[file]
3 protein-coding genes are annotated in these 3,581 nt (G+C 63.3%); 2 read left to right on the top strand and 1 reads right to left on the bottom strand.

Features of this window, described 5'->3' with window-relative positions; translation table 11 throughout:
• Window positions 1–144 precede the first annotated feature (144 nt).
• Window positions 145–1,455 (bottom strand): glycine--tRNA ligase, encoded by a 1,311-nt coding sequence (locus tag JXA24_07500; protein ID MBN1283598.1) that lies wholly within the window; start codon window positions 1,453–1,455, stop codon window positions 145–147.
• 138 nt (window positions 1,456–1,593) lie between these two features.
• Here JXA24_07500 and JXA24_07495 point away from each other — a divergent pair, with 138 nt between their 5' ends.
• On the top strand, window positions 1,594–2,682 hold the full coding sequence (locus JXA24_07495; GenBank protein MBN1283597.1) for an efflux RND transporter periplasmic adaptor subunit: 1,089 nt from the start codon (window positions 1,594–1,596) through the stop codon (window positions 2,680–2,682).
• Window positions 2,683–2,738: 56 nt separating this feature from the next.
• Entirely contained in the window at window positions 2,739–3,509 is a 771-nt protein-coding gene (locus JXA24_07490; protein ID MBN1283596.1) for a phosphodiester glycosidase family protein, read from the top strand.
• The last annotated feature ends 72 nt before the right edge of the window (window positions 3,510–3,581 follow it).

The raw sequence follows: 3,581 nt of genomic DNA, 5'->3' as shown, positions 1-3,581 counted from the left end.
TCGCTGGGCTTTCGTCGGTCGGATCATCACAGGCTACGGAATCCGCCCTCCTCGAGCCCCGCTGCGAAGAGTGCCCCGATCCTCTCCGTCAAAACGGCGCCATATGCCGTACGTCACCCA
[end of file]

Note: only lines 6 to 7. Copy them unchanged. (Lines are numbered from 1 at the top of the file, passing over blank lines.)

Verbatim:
• Here JXA24_07500 and JXA24_07495 point away from each other — a divergent pair, with 138 nt between their 5' ends.
• On the top strand, window positions 1,594–2,682 hold the full coding sequence (locus JXA24_07495; GenBank protein MBN1283597.1) for an efflux RND transporter periplasmic adaptor subunit: 1,089 nt from the start codon (window positions 1,594–1,596) through the stop codon (window positions 2,680–2,682).